But that’s simply not the story of the second Klan. I don’t expect Kevin Boyle to hammer home the Klan’s progressive and Democratic ties. But he manages to make them all sound conventionally conservative. He doesn’t acknowledge that Woodrow Wilson was Birth of a Nation’s most famous booster. Nor does he mention that World War One was the Progressives’ war and that “100% Americanism” was touted and promoted by Teddy Roosevelt and Woodrow Wilson — our two progressive presidents. He doesn’t mention that evil spirits of World War One were orchestrated by progressive wordsmiths, activists, and artists.

Boyle writes, “There was even talk in the highest circles of trying to elect a Kluxer president.”

Yes there was! Particularly at the 1924 Democratic Convention, famously known as the “Klanbake.” Boyle also fails to draw the reader’s attention to the fact that enforcing Prohibition laws was a Progressive priority.

Boyle then ends the piece with this clump of poo:

At the end of the book, though, Baker steps back from her texts. Suddenly her analysis becomes more pointed. Yes, the Klan had a very short life. But it has to be understood, she contends, as of a piece with other moments of fevered religious nationalism, from the anti-Catholic riots of the antebellum era to modern anti-­Islam bigots. Indeed, earlier this year, Herman Cain declared that he wouldn’t be comfortable with a Muslim in his cabinet. It’s tempting to see those moments as Pegram does the Klan: desperate, even pitiful attempts to stop the inevitable broadening of American society. But Baker seems closer to the mark when she says that there’s a dark strain of bigotry and exclusion running through the national experience. Sometimes it seems to weaken. And sometimes it spreads, as anyone who reads today’s papers knows, fed by our fears and our hatreds.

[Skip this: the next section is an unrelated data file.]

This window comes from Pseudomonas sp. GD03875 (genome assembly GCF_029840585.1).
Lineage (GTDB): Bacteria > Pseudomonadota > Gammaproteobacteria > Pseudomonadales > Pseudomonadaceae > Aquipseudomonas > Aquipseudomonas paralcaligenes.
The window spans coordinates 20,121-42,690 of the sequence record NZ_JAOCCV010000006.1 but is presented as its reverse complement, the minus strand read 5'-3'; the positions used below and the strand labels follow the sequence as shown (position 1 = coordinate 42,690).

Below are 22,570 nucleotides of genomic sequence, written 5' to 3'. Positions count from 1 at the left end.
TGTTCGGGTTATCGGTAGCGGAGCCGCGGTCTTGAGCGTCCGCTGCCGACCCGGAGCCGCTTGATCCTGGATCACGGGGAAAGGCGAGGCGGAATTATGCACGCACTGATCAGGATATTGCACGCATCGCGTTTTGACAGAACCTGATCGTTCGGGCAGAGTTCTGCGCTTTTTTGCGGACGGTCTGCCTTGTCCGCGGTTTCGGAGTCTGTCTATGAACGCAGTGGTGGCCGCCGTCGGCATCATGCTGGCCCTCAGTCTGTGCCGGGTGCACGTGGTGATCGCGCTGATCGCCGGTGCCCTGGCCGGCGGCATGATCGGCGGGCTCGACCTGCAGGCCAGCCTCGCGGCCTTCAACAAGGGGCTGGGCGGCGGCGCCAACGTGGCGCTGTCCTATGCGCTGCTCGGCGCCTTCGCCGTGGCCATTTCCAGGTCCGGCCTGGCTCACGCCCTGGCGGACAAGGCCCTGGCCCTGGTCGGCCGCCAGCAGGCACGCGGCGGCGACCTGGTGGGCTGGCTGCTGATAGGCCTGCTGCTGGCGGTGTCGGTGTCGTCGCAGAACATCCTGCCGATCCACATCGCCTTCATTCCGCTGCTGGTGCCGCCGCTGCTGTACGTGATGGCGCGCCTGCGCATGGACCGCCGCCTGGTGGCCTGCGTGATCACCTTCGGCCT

I think Cain’s statements on Muslims have often been indefensible or indecipherable, but is it really tempting to see Herman Cain as an inheritor of the Klan tradition? Really? That’s an interesting argument! Tell me more! No, wait, he takes it back. That the Times lets him do this in a throw-away sentence is astounding, even when grading on the usual curve.

One last, albeit familiar, point. I’ve long argued that there’s an infuriating tendency among mainstream liberal historians to take two approaches to evils in American history. Sins are always either the result of conservatives doing conservative things or they’re the product of America’s fundamentally bigoted nature. It’s just never, ever, the case that liberalism or progressivism has something to apologize for. Liberalism is never wrong, because essential to the concept of liberalism is the idea that it must always be right. The fact that racism and other evils were commonplace, even central, to much of the progressive project is simply too jarring to contemplate and so we get either a whitewash or blame-shifting. And with Boyle, we get both.